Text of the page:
Voices of hope
Los Tigres del Norte
In April, the long-running Norteño band Los Tigres del Norte performed at Folsom Prison on the 50-year anniversary of Johnny Cash’s legendary concert. The audience was mostly made up of black and Latino inmates, many of whom were serving life sentences. Some were moved to tears by the music.
Jorge Hernández, the band’s vocalist and accordionist, also became emotional.
“You have different feelings when you perform for them,” he said. “We had the opportunity to talk to different inmates, and they told us their stories. It makes you very sad. How you feel when you perform for them, for me, there is a lot of sentiment. At the same time, you have the feeling that you’re doing something for them, for the community—that you’re giving them more hope and life.”
Hernández believes that’s the secret to the band’s remarkable 50-year career. Los Tigres del Norte has become legendary in its own right by acting as a voice for the downtrodden, just like the Man in Black.
“We sing stories about the people, about the real life,” he said. “We perform songs that go directly to our problems.”
And speaking of problems, Hernández discussed President Trump’s blatantly racist rhetoric against our neighbors to the south during a phone interview with the RN&R.
Indeed, Trump’s proposed border wall and the radicalization of Immigration and Customs Enforcement is greatly dispiriting for an artist such as Hernández, who has spent much of his career singing about the discrimination and rejection many Mexican-Americans have encountered.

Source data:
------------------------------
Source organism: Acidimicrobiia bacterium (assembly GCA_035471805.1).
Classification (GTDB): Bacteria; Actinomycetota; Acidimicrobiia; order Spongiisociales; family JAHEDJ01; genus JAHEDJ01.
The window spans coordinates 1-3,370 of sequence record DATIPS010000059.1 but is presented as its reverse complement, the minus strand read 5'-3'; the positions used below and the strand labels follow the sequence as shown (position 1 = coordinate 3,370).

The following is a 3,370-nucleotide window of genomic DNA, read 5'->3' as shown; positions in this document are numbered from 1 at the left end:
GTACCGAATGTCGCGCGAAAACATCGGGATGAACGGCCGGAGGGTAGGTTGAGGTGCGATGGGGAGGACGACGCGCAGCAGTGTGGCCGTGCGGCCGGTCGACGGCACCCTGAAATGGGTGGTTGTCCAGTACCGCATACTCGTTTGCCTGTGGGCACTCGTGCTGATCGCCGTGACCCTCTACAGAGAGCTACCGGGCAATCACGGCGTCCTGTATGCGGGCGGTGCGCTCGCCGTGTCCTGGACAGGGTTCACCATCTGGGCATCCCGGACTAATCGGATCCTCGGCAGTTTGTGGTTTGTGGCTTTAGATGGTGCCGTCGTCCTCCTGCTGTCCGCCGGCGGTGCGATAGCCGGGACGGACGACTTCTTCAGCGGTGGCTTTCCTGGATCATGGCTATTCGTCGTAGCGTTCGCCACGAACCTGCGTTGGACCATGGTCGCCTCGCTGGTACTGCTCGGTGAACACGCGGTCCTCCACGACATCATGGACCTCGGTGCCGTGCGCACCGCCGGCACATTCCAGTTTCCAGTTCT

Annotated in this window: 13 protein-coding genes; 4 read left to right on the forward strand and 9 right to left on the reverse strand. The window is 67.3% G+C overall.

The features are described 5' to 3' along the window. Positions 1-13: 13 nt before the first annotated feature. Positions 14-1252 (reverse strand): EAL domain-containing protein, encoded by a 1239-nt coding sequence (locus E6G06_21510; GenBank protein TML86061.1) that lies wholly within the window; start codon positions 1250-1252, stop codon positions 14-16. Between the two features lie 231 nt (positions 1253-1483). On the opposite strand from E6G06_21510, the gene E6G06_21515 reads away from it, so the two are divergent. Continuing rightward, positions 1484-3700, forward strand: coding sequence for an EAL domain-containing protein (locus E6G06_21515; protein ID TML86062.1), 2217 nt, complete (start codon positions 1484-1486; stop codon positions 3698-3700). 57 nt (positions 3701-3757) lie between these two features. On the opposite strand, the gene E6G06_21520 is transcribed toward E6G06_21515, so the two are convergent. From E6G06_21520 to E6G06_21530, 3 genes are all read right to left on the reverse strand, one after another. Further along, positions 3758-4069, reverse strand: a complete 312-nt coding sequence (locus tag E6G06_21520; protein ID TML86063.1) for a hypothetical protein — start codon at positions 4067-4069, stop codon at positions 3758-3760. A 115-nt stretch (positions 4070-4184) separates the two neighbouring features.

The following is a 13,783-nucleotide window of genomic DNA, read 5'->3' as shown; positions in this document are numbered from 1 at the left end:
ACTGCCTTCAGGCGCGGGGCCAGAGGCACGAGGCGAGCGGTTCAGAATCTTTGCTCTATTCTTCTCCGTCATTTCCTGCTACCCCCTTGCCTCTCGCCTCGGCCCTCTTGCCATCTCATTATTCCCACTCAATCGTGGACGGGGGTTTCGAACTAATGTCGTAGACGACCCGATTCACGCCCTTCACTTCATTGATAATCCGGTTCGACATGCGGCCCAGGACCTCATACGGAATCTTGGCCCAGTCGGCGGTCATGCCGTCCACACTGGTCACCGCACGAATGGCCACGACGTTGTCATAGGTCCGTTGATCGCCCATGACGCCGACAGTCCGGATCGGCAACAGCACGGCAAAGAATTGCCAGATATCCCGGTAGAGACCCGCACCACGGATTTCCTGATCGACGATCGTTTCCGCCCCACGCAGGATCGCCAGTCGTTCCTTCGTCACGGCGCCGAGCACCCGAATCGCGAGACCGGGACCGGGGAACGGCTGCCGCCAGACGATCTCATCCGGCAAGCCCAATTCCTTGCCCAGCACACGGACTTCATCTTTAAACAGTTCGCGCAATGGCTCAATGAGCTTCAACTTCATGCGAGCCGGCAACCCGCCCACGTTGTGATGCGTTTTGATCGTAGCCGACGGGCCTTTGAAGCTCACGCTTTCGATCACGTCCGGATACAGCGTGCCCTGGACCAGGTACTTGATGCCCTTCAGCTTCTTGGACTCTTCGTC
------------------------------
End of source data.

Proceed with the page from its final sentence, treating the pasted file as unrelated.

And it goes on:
“It hurts our community here in the United States—all Latino communities, but especially the Mexicans,” he said. “Our country is also hurt. To be written off like that, it’s very hard. We have in our minds that [Trump] doesn’t like us. I don’t know if it’s true or not, but all the Mexicans who live here and in Mexico, we don’t feel very welcome in this country.”
As teenagers, Hernández and his brothers and cousins immigrated from Mexico to San Jose in the late 1960s. In the half-century since, Los Tigres del Norte has recorded more than 500 songs, sold more than 30 million albums, won several Grammy Awards and played arenas that seat 100,000 or more.
It’s not hyperbolic to say that this musical family is the Norteño equivalent of Bruce Springsteen or the Rolling Stones. But in a microcosm of the Mexican-American experience, Los Tigres del Norte are grossly overlooked by the U.S. mainstream, despite being one of the most influential Mexican bands of all time.
However, America’s shifting demographics are allowing Los Tigres del Norte to reach new Spanish-speaking audiences in new places. Each member of the family is over 60 years old now, and they’re still telling stories of everyday life in Mexico and about the immigrant experience in a way that resonates with generations of fans on both sides of the border.
“The songs we perform make it easy for us to connect with [audiences],” Hernández said. “We sing stories about our lives and their lives. Those stories, I think, let us connect heart-to-heart.”
Los Tigres del Norte is playing at Silver Legacy Resort Casino on Friday, Aug. 31. Ω